To an outsider, there really was no reason for Bill Hall to be standing in the hallway.
The hotel was full of MLB All-Stars, and he wasn’t one. He wasn’t a fan favorite. Nobody was scanning the rosters of the NL squad, shouting “Wait a second… where’s Bill?!” He was just Bill Hall, of the San Francisco Giants. And his heart was filled with revenge.
“Excuse me sir,” a bellhop said.
Bill jumped. As any analyst would tell you, his instincts were starting to fail him. After several moments of silence, he stepped out of the bellhop’s way and waited to see he would ask for an autograph.
No, the hallway remained silent, save for the quiet squeak of the bellhop’s food cart, getting less audible as it was wheeled away. Bill was frustrated. He’d assumed by now the air would be filled with panicked, muffled screams. The plan he’d spent months crafting in airplane bathrooms and hotel bars seemed to be taking longer than he’d predicted.
It was simple, really. Way back in Spring Training, Bill Hall had been wronged. He quite easily slipped back to that moment in time, as he had many times since mid-March. There he was again, standing in the batter’s box in Clearwater. And there was Cole Hamels, out on the mound, preening in the sun.
“FUCK YOU, BILL HALL, YOU COWARD” Cole had shouted; though afterward, many people had informed Bill that nothing like that was said out loud, and the closest thing to a noticeable sound prior to his at bat was a sea gull screeching casually overhead.
“He’s a good guy,” Cole had said, but Bill knew what he meant. He could see it in his eyes. Cole may have been saying nice things, but his eyes were very plainly saying “Bill Hall is a gutless coward whose best days are behind him, and probably hasn’t satisfied his wife in years.”
And just like Bill thought, on the very next pitch, Cole Hamels came inside on him. And nobody came inside on Bill Hall. Especially not after insulting him with their eyes.
“He’s definitely a marked man for me now,” Bill had replied to the media, which people had laughed at. Sure, Bill may not be a household name in most houses, including his own. But if there was one thing Bill Hall could do well, it was say who was marked and who wasn’t. And he’d said Cole Hamels was.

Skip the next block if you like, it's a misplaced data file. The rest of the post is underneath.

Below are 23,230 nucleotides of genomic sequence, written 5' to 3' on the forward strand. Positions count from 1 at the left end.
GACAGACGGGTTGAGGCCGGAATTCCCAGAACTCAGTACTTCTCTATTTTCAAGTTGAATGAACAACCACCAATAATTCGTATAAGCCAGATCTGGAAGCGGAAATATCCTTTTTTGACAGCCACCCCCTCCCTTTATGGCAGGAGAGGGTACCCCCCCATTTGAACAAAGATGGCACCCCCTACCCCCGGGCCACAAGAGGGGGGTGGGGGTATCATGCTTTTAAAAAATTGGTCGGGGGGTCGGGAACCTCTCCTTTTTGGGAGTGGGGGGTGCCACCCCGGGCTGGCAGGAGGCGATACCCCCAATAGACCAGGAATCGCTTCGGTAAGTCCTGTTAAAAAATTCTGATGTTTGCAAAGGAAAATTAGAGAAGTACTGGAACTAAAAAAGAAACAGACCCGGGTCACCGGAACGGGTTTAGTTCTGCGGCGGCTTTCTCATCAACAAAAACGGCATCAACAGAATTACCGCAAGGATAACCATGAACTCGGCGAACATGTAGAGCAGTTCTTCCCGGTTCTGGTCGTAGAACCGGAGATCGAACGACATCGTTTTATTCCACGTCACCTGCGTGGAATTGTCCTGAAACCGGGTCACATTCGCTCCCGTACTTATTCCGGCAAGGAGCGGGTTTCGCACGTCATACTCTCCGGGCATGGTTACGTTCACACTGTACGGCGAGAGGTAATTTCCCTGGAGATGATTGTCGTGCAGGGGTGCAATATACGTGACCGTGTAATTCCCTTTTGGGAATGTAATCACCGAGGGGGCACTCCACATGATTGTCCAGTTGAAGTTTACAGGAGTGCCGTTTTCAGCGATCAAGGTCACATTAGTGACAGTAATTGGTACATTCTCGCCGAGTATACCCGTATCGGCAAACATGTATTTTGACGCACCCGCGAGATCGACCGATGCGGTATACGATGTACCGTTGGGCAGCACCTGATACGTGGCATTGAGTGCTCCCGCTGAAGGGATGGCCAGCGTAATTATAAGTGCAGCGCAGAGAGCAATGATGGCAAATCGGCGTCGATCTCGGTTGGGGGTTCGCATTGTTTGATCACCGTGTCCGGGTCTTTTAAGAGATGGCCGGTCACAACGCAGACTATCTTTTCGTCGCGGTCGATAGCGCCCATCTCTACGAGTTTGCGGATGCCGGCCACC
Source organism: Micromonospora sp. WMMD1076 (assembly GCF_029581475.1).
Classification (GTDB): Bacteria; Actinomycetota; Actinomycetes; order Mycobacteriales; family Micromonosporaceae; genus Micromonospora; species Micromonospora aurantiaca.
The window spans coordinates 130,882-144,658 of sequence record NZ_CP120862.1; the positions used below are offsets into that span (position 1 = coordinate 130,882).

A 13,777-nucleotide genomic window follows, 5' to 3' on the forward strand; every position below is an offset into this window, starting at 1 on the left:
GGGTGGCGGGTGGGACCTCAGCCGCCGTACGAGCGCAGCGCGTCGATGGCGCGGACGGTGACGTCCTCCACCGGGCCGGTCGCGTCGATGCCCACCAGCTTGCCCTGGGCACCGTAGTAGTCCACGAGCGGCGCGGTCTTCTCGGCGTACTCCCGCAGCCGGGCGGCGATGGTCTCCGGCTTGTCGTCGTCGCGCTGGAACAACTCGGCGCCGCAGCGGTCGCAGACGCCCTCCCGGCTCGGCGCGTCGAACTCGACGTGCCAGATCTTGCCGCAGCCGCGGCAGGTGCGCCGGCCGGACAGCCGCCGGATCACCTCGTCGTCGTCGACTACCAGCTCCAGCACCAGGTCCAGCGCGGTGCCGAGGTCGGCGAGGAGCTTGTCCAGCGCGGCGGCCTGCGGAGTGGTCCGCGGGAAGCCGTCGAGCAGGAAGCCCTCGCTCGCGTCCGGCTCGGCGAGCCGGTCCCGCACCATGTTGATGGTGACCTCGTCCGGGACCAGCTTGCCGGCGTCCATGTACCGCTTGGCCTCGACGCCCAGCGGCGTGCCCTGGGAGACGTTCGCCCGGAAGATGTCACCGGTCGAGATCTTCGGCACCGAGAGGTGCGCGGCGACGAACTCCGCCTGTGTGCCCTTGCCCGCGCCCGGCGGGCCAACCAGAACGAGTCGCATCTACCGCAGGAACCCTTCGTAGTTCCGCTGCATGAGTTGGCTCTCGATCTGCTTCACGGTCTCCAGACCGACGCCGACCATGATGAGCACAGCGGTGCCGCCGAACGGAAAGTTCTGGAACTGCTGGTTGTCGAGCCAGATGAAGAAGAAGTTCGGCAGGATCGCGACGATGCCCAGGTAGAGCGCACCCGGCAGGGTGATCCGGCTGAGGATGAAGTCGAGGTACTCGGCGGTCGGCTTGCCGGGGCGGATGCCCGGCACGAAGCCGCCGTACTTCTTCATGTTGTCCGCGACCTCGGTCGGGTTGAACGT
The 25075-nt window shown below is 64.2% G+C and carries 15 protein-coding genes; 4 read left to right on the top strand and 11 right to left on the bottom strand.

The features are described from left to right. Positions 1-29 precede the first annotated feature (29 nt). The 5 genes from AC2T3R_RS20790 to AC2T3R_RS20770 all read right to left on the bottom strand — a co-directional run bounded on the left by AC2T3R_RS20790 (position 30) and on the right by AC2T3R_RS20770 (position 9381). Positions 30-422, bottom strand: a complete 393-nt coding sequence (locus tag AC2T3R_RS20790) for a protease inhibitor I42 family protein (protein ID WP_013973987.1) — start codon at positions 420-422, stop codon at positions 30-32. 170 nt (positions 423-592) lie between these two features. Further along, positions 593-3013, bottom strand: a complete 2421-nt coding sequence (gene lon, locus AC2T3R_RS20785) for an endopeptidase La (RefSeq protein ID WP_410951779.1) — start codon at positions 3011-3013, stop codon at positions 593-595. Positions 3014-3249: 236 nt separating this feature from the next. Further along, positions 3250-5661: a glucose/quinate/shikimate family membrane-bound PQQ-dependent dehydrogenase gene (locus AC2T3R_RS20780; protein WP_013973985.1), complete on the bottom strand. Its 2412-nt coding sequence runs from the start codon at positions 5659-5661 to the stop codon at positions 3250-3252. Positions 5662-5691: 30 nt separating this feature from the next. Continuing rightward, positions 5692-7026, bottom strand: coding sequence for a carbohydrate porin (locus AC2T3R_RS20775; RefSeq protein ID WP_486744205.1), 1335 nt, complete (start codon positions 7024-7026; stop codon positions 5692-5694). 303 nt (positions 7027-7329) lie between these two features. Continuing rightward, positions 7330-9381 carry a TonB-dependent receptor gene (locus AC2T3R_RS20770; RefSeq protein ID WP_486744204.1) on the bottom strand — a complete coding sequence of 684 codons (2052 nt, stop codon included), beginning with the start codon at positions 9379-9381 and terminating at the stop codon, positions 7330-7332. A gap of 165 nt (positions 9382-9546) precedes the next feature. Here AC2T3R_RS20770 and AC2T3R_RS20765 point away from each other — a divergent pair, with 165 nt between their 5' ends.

So Bill had found himself plotting against Hamels from Spring Training onward, with his plans set to reach fruition just at the All-Star Game.
He had himself traded to a west coast team so that access to Phoenix, AZ would be even simpler. He watched as Cole Hamels had a season good enough to put him in the All-Star Game. And then, he would put together a situation that would end in Cole Hamels’ untimely death–and look entirely like an accident.
Because not only was Bill Hall un-pitch-insideable, he was a genius. And the dangerous part was, he knew it.
He’d placed the scorpion under Cole’s pillow, assuming that when the pretty boy laid down for his undoubtably fourth diva nap of the afternoon, he’d be met by a sharp sting and a sudden fall. But Bill had been standing in the hallway for six and a half hours now, and there hadn’t been a single bloodcurdling scream for his efforts.
“Maybe its out of poison,” Bill thought. ”It did sting me 40 or 50 times on the way over here.”
He looked down at the welts on his hands. They looked pretty bad. Maybe he should have used gloves. Ah well. He could fight off a silly poison if he had to.
The bellhop was returning from his journey down the hallway; but this time his head seemed to be comprised of colorful swirls and surrounded by miniature dancing Cole Hamelses, all mocking Bill relentlessly.
“Nyah, nyah, nyah!” they shouted in shrill, antagonistic tones. ”‘My name’s Bill Hall and I !”
“SHUT UP!” Bill bellowed. ”YES I DO!!! I DO IT ALL THE TIME!”
“Sir, are you okay?” asked the bellhop. ”You… you’re foaming at the mouth.”
Bill caught a glimpse of himself in the nearest doorbell. One of his eyes twitched involuntarily as his hands began to swell.
“Oh, I’m fine,” he replied, attempting a casual, laid back tone that greatly contrasted the crazed shouting from seconds before. He tried to coolly lean against the wall behind him to drive the point home, but in doing so slid to the ground without realizing it.
Just then, his phone beeped. To properly stalk Cole, he’d begun following him on all social media fronts.
“Here’s the scorpion that was in our room!” Cole had tweeted. Bill would have recognized that scorpion anywhere. The incompetent creature couldn’t even poison the right person.
“You son of a…”
“Sir?” asked the bellhop, who Bill now hallucinated as Cole Hamels wearing a devil costume and prodding him with a pitchfork. ”Sir, I’m calling an ambulance.”
“Call whoever you want,” Bill mumbled, slipping in and out of consciousness. ”That… that scorpion’s a marked man…”